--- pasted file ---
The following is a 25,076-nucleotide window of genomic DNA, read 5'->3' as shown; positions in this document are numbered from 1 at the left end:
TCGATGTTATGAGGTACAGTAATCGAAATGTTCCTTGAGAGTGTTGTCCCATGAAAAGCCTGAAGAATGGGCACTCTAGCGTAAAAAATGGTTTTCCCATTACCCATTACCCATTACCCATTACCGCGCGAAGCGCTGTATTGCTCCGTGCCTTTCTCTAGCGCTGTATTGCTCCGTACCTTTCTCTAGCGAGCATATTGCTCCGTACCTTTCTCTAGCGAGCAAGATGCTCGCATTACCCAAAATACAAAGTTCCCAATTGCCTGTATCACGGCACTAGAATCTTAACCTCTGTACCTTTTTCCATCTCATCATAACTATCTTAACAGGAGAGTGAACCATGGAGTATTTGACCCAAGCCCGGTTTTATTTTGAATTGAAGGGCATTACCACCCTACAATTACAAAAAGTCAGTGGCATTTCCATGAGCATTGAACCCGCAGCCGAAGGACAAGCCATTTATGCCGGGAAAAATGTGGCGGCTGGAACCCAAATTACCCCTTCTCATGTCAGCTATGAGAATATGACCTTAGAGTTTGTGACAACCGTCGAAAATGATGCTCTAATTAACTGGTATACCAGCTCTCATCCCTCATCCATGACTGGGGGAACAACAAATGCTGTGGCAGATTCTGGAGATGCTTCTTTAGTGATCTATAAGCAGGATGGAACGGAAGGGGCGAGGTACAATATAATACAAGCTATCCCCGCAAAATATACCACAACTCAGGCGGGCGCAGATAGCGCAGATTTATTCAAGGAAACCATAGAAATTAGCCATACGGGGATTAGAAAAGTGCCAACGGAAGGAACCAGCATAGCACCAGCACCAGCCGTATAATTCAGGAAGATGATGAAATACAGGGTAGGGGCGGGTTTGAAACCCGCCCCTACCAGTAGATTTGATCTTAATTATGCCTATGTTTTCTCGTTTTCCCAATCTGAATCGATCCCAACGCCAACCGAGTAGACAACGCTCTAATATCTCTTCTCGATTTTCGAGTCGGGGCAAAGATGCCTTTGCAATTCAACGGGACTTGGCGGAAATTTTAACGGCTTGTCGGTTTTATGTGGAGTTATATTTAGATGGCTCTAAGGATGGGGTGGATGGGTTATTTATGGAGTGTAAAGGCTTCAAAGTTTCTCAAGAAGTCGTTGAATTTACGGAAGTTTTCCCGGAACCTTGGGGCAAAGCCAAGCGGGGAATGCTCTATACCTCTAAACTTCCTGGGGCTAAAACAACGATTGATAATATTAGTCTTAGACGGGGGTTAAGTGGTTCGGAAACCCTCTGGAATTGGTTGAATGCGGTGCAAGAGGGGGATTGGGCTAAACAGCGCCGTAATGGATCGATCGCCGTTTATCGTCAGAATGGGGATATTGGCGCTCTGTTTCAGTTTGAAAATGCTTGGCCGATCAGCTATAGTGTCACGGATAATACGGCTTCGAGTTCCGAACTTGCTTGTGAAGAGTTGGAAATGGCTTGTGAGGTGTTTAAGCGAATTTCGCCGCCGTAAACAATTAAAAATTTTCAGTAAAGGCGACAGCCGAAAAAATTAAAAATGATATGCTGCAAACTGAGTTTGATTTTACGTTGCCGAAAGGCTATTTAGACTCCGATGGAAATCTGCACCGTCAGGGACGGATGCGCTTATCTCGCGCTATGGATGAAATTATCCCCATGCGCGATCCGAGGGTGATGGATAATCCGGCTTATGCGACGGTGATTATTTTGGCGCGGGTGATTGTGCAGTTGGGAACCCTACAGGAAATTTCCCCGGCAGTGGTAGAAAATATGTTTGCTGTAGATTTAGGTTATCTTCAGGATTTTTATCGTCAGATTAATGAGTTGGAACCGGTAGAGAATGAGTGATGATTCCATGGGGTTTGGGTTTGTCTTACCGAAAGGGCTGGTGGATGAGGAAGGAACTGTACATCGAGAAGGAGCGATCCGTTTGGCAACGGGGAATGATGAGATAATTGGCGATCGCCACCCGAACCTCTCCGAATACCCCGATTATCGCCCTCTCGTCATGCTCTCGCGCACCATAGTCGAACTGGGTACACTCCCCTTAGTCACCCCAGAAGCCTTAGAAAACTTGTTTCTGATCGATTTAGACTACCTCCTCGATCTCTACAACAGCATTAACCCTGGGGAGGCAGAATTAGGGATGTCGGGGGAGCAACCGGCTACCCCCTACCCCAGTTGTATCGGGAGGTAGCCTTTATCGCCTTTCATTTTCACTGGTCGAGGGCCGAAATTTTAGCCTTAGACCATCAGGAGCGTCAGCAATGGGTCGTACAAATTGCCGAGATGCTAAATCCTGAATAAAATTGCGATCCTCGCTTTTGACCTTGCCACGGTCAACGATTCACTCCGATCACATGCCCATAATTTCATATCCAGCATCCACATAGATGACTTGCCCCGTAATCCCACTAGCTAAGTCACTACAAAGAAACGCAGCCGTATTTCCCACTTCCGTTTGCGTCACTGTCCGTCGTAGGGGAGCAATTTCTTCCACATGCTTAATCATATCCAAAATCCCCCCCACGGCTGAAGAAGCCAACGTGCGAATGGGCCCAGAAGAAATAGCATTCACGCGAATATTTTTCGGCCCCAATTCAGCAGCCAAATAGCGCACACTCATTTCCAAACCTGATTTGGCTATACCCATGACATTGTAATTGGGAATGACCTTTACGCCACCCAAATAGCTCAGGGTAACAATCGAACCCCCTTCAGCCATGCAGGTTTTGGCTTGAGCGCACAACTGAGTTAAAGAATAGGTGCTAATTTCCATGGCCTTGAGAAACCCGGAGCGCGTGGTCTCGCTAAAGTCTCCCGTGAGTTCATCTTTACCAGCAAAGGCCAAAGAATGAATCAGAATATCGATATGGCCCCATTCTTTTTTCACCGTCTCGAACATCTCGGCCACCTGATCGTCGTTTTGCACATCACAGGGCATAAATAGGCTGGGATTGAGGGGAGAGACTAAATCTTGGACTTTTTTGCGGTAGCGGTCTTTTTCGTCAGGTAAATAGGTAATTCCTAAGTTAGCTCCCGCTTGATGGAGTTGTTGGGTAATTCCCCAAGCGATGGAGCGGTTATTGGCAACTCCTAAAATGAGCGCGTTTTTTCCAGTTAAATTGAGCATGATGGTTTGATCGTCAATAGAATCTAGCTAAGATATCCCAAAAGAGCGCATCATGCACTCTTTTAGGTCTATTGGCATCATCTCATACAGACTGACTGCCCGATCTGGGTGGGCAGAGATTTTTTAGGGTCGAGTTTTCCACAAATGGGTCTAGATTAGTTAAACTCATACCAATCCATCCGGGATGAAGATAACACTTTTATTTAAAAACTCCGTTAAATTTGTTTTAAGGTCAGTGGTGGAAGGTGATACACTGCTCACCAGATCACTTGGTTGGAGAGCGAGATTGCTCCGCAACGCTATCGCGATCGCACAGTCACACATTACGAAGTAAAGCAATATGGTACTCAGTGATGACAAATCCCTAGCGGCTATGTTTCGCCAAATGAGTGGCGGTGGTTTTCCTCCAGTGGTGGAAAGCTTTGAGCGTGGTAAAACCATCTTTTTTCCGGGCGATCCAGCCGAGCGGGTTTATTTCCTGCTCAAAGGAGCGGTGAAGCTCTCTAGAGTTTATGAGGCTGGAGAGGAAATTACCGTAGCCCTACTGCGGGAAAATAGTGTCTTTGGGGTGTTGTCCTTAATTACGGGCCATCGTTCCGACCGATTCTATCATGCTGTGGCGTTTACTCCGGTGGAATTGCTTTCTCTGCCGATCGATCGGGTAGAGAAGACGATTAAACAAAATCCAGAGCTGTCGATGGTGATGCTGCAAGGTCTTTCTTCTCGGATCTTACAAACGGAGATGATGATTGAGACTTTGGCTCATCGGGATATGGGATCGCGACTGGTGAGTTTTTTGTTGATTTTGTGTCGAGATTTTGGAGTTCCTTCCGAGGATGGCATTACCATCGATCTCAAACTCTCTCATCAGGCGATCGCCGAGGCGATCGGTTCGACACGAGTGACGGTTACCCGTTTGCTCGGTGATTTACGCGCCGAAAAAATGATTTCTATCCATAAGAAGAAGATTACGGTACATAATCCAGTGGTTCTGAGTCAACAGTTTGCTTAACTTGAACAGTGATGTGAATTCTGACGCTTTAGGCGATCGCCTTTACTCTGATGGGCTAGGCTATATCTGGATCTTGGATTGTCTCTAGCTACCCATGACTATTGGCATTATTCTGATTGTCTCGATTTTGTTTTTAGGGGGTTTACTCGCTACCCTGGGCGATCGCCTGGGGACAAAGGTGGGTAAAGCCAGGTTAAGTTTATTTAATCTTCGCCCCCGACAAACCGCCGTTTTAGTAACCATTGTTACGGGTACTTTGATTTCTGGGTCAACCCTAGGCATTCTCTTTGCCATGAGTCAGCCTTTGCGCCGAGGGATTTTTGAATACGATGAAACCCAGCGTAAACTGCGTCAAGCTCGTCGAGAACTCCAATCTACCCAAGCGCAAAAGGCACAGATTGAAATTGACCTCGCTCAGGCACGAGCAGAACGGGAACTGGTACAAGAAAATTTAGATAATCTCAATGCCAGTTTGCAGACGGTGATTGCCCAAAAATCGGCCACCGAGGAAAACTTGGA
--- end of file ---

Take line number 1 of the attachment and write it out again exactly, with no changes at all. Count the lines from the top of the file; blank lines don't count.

The following is a 25,076-nucleotide window of genomic DNA, read 5'->3' as shown; positions in this document are numbered from 1 at the left end: